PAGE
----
To commemorate the 100th anniversary of the ratification of the 19th Amendment, the Falmouth League of Women Voters will offer frequent snippets of information about the fight for woman suffrage.

While most of the fun facts will be about efforts (and setbacks) in Falmouth, the Cape, and Massachusetts, some surprising tidbits will come from other states as well as countries where women in the 19th century decided they would no longer let men keep the ballot for themselves.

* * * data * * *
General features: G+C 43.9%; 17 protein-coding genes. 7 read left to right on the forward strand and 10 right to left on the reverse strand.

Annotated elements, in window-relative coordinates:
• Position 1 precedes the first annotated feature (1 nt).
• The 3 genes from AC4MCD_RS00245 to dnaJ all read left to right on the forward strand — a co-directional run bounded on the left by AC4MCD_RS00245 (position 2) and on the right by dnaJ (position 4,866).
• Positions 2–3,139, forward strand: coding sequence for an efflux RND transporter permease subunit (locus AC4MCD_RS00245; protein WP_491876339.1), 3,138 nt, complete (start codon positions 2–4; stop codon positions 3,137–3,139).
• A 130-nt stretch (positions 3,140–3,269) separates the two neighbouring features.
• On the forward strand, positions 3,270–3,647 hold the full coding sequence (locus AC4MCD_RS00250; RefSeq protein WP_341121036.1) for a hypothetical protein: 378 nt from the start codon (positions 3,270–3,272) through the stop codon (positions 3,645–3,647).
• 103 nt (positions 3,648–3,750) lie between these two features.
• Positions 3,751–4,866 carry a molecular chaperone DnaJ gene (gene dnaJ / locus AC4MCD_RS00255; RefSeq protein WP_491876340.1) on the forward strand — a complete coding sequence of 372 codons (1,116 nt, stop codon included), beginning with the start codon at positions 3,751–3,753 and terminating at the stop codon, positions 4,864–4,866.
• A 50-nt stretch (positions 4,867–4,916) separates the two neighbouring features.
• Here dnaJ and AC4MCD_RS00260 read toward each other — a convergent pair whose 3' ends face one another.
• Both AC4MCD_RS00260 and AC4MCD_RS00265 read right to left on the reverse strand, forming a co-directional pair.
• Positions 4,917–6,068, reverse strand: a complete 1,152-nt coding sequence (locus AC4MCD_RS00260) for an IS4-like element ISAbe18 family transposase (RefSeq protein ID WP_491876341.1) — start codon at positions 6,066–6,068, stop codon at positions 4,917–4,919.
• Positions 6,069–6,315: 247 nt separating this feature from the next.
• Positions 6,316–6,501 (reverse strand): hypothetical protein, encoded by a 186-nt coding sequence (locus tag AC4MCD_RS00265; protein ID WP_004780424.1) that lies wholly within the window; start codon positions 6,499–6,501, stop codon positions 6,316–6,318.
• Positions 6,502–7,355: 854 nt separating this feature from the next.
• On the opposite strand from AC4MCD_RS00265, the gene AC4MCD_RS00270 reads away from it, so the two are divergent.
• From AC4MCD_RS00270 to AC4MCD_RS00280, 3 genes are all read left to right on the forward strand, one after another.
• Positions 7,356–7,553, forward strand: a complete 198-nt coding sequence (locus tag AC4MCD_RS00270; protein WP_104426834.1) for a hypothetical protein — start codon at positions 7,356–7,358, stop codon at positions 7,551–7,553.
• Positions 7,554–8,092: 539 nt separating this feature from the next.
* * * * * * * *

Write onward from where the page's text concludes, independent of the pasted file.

On August 26, 1920, the 19th Amendment, guaranteeing women the right to vote, was officially added to the Constitution.

Suffrage Snippet: Members of the National American Woman Suffrage Association traveled to Tennessee in March 1920 to persuade the Tennessee Legislature to become the 36th state to ratify the 19th Amendment. Pro-suffragists wore yellow roses. Anti-suffragists wore red roses; they were backed by corporate interests who feared the effect that woman suffrage might have on women’s pay and thus their profits. An “anti” flyer warned: “Men of the South: Heed not the song of the suffrage siren! Seal your ears against her vocal wiles! … NOTHING can be gained by woman suffrage, and much may be lost.”

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